I'm grateful, too, to everyone who picked up The Damage Done. I have a huge, heartfelt thank you for everyone who read the book, wrote about it, came out to a reading, told a friend about the book, got their library to order it, or wrote to me. I'm so grateful to all of the stores who were kind enough to host me, who hand-sold the book to their customers, who made the novel their book-club selection. There are a few people whose exceptional kindness makes me simultaneously elated and teary: Jen Forbus, Jon and Ruth Jordan, Steve Weddle, Chris F. Holm, Dave Zeltserman, Lesa Holstine, Linda Fairstein, Rebecca Cantrell, Dennis Tafoya, Sophie Littlefield, Bobby McCue, Linda Brown, Keith Rawson, Megan Abbott, Lauren O'Brien, Holly West, Kathy Ryan, Susan Shapiro, Trish Snyder... the toughest thing about naming names is that a blog post can only be so long before people drift off. Let me also just mention the great people at Forge — especially my amazing editor, Paul Stevens — and at my Canadian distributor, H.B. Fenn. Be warned: the acknowledgments for my second novel, The Next One to Fall, are going to run long.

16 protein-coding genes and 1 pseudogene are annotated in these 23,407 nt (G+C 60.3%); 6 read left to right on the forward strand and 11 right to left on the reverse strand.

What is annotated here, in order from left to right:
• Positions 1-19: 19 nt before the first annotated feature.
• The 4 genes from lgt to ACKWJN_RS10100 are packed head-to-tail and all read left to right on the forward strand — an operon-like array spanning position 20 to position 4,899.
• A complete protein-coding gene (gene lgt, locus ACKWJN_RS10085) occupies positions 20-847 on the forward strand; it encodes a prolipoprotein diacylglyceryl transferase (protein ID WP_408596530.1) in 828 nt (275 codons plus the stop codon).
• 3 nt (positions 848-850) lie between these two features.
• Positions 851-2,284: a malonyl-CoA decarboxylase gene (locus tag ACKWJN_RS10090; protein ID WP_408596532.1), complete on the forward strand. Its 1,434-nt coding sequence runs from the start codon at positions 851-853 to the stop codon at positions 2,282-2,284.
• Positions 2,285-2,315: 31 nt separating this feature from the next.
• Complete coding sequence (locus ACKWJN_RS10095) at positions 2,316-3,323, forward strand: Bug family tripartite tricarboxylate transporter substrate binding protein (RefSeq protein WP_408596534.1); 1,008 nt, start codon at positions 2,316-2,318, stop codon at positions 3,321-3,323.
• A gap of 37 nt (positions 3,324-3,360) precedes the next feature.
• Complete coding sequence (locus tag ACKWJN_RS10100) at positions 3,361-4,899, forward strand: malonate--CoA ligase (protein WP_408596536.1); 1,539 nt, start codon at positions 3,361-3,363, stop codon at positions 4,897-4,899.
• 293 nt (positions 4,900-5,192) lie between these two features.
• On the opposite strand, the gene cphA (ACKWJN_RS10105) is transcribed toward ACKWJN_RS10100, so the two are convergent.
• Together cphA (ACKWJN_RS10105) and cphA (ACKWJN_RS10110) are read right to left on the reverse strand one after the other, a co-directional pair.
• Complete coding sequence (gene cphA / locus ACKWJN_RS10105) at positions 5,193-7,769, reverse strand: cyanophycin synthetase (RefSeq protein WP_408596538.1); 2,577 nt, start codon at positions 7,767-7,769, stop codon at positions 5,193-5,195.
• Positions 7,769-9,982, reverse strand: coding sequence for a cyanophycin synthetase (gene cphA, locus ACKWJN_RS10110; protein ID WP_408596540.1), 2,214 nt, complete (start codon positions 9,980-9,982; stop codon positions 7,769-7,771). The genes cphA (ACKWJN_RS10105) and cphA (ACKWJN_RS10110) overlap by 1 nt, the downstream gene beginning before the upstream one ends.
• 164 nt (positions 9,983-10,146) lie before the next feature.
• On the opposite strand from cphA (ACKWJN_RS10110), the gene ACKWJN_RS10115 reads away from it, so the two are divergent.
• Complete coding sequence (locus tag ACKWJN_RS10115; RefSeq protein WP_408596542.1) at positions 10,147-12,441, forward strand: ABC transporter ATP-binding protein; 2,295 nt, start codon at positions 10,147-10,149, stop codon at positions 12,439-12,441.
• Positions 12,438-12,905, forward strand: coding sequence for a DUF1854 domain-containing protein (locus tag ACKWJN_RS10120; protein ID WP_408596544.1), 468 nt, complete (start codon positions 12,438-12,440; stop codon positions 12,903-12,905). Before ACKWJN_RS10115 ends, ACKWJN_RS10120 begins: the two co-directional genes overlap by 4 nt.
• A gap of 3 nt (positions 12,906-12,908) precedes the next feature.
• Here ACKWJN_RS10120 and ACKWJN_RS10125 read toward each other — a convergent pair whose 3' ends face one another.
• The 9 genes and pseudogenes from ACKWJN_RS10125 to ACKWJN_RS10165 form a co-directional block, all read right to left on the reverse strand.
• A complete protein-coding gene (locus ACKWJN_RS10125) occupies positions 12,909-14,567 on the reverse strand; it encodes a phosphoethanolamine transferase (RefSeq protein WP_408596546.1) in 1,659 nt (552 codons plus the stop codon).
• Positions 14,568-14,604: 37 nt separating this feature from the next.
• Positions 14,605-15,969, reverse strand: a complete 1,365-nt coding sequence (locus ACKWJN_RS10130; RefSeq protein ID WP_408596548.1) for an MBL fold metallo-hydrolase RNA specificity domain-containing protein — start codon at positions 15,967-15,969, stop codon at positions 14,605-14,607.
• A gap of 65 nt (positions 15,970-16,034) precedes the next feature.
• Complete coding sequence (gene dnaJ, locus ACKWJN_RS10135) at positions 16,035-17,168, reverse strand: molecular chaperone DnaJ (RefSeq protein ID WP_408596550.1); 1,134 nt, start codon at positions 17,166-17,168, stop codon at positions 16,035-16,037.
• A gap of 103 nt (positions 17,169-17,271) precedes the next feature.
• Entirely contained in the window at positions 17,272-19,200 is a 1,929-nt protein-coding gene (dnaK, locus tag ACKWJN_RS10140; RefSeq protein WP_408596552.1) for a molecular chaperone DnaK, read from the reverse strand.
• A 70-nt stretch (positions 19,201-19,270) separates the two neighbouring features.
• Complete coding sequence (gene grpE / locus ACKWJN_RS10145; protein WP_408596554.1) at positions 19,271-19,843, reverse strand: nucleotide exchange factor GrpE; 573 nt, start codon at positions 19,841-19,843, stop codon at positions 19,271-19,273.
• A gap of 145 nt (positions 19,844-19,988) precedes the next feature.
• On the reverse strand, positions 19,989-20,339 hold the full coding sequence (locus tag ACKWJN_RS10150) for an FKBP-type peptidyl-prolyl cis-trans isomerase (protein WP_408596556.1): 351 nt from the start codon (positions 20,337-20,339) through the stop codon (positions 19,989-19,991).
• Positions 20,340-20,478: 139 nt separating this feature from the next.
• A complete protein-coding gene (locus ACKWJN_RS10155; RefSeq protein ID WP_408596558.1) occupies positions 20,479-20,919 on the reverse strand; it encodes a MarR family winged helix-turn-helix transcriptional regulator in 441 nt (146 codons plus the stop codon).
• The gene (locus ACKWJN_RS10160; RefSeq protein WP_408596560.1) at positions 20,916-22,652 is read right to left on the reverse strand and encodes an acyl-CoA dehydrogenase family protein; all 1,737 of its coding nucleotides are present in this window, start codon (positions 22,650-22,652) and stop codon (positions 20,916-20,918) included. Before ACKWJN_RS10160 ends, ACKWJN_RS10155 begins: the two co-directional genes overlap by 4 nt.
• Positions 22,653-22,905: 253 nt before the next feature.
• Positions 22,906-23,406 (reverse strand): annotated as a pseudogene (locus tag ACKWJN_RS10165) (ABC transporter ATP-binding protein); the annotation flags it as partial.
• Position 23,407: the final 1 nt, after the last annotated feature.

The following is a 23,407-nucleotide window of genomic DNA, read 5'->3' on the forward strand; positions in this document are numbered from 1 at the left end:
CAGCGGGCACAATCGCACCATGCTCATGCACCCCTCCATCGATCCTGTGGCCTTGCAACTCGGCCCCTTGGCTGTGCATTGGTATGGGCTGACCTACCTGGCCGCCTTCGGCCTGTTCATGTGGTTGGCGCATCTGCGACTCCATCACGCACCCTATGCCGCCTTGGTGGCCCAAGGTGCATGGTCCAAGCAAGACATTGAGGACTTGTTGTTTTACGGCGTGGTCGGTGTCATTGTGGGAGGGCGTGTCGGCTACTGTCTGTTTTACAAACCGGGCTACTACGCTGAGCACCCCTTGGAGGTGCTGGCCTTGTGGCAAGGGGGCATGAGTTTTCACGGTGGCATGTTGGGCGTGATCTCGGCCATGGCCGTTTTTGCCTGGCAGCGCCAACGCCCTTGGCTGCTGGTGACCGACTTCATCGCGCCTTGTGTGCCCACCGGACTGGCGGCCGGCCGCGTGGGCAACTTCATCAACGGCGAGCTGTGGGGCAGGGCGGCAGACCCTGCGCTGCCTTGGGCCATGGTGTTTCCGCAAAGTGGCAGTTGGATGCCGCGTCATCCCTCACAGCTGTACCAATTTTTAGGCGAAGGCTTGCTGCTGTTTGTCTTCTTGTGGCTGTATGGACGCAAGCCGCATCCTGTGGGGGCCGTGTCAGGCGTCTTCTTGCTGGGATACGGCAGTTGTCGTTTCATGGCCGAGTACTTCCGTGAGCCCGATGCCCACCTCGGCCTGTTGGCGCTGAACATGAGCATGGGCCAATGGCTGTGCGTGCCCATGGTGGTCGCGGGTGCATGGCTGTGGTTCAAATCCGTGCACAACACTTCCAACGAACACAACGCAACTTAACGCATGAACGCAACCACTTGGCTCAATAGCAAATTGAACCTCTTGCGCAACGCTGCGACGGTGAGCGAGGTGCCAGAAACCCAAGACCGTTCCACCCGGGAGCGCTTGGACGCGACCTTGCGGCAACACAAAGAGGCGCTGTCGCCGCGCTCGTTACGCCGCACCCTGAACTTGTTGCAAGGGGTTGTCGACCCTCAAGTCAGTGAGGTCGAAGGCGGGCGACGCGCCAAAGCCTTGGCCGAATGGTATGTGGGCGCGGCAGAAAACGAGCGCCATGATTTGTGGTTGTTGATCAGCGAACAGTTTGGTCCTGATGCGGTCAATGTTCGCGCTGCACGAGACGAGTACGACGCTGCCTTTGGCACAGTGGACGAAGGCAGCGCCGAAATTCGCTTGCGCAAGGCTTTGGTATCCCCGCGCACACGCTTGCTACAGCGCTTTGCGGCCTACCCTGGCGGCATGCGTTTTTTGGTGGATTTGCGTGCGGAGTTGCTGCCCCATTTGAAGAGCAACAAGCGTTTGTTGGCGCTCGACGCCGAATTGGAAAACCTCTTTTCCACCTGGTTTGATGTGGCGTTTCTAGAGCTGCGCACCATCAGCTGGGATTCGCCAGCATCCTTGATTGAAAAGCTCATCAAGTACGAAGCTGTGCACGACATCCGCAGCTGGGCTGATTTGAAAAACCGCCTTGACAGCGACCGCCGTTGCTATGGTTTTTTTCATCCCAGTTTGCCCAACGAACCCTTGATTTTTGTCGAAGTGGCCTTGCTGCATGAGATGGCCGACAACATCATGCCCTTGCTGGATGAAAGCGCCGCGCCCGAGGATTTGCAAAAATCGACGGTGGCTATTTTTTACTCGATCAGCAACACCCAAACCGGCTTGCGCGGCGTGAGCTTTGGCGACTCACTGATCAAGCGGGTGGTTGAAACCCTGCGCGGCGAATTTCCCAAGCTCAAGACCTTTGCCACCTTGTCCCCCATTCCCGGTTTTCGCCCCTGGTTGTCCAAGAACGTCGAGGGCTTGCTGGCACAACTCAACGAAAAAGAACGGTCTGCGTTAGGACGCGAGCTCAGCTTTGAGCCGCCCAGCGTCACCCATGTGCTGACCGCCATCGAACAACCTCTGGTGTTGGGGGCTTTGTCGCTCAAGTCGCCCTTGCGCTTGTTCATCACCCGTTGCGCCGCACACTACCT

It's been a rough twelve months, but it's shown me how fortunate I am to have such wonderful people around me. Thank you for all you've given me this year.

Saturday, December 25, 2010

'Twas the night before Christmas . . .

by Michael (with some help of Clement Moore and an angelic host of elves)

’Twas the night before Christmas, around ten o’clock;

Joe Kozmarski was lurking, packing a Glock.

The stockings were hung by the chimney with care,

Which got Joe a’thinking, Which lady was bare?

The children were quaking, all tucked in their beds,

Clutching their covers up over their heads.

It was all so suspicious, Joe pulled out his gun –

If a gang of thieves came, he would shoot every one.

Then out on the lawn there arose such a clatter,

Joe sprang to the door to see what was the matter.

There in the gleam of the new-fallen snow

Was a man dressed in red with eight reindeer in tow.

Joe shot him. It’s sad. He shot Santa Claus.

And he shot up the deer from their heads to their paws.

Ah, the yard was all bloody, deer hung from the trees,

And the smell of fresh venison danced in the breeze.

Then down from the sky, from a heavenly cloud,

Sad music broke forth, melancholic and loud –

A heavenly chorus consisting of elves